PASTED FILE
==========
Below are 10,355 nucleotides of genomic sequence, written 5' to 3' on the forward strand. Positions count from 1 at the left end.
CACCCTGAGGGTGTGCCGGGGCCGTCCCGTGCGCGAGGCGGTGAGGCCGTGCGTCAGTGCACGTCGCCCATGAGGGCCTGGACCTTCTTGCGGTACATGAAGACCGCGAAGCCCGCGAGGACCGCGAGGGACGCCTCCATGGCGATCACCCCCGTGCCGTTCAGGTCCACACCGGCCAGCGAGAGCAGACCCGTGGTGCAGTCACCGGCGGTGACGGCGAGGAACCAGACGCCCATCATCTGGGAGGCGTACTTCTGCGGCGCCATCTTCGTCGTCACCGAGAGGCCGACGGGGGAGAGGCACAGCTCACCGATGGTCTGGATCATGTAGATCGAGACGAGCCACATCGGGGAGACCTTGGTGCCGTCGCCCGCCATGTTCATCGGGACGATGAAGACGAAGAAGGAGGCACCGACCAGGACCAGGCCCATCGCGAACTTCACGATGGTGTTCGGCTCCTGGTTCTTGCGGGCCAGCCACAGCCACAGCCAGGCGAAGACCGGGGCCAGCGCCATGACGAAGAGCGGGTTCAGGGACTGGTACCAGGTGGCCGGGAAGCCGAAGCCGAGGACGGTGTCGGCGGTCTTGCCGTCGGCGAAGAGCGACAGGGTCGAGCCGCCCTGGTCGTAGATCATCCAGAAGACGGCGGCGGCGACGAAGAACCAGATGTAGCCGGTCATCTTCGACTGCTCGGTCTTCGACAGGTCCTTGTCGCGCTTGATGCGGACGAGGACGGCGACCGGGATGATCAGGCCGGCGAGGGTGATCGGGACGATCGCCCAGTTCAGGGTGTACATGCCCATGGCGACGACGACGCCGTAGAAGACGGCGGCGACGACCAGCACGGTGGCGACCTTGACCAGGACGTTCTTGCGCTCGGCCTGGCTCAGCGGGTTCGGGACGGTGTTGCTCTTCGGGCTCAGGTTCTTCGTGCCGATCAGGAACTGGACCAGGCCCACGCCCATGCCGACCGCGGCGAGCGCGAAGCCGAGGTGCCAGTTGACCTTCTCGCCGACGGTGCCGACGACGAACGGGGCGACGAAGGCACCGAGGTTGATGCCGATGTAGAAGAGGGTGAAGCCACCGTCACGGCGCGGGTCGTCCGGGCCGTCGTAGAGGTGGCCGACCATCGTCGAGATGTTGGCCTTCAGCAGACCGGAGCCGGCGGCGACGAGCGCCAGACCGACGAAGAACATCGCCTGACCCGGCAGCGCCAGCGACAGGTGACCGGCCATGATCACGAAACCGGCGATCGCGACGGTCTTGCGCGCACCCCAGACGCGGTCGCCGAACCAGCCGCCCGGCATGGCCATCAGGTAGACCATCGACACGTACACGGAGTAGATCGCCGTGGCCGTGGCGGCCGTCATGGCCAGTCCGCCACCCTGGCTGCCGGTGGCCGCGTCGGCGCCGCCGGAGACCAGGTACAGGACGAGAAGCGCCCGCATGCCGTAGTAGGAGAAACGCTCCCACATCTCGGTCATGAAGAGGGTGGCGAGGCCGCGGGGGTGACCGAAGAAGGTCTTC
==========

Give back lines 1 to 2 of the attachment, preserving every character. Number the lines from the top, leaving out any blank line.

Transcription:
Below are 10,355 nucleotides of genomic sequence, written 5' to 3' on the forward strand. Positions count from 1 at the left end.
CACCCTGAGGGTGTGCCGGGGCCGTCCCGTGCGCGAGGCGGTGAGGCCGTGCGTCAGTGCACGTCGCCCATGAGGGCCTGGACCTTCTTGCGGTACATGAAGACCGCGAAGCCCGCGAGGACCGCGAGGGACGCCTCCATGGCGATCACCCCCGTGCCGTTCAGGTCCACACCGGCCAGCGAGAGCAGACCCGTGGTGCAGTCACCGGCGGTGACGGCGAGGAACCAGACGCCCATCATCTGGGAGGCGTACTTCTGCGGCGCCATCTTCGTCGTCACCGAGAGGCCGACGGGGGAGAGGCACAGCTCACCGATGGTCTGGATCATGTAGATCGAGACGAGCCACATCGGGGAGACCTTGGTGCCGTCGCCCGCCATGTTCATCGGGACGATGAAGACGAAGAAGGAGGCACCGACCAGGACCAGGCCCATCGCGAACTTCACGATGGTGTTCGGCTCCTGGTTCTTGCGGGCCAGCCACAGCCACAGCCAGGCGAAGACCGGGGCCAGCGCCATGACGAAGAGCGGGTTCAGGGACTGGTACCAGGTGGCCGGGAAGCCGAAGCCGAGGACGGTGTCGGCGGTCTTGCCGTCGGCGAAGAGCGACAGGGTCGAGCCGCCCTGGTCGTAGATCATCCAGAAGACGGCGGCGGCGACGAAGAACCAGATGTAGCCGGTCATCTTCGACTGCTCGGTCTTCGACAGGTCCTTGTCGCGCTTGATGCGGACGAGGACGGCGACCGGGATGATCAGGCCGGCGAGGGTGATCGGGACGATCGCCCAGTTCAGGGTGTACATGCCCATGGCGACGACGACGCCGTAGAAGACGGCGGCGACGACCAGCACGGTGGCGACCTTGACCAGGACGTTCTTGCGCTCGGCCTGGCTCAGCGGGTTCGGGACGGTGTTGCTCTTCGGGCTCAGGTTCTTCGTGCCGATCAGGAACTGGACCAGGCCCACGCCCATGCCGACCGCGGCGAGCGCGAAGCCGAGGTGCCAGTTGACCTTCTCGCCGACGGTGCCGACGACGAACGGGGCGACGAAGGCACCGAGGTTGATGCCGATGTAGAAGAGGGTGAAGCCACCGTCACGGCGCGGGTCGTCCGGGCCGTCGTAGAGGTGGCCGACCATCGTCGAGATGTTGGCCTTCAGCAGACCGGAGCCGGCGGCGACGAGCGCCAGACCGACGAAGAACATCGCCTGACCCGGCAGCGCCAGCGACAGGTGACCGGCCATGATCACGAAACCGGCGATCGCGACGGTCTTGCGCGCACCCCAGACGCGGTCGCCGAACCAGCCGCCCGGCATGGCCATCAGGTAGACCATCGACACGTACACGGAGTAGATCGCCGTGGCCGTGGCGGCCGTCATGGCCAGTCCGCCACCCTGGCTGCCGGTGGCCGCGTCGGCGCCGCCGGAGACCAGGTACAGGACGAGAAGCGCCCGCATGCCGTAGTAGGAGAAACGCTCCCACATCTCGGTCATGAAGAGGGTGGCGAGGCCGCGGGGGTGACCGAAGAAGGTCTTC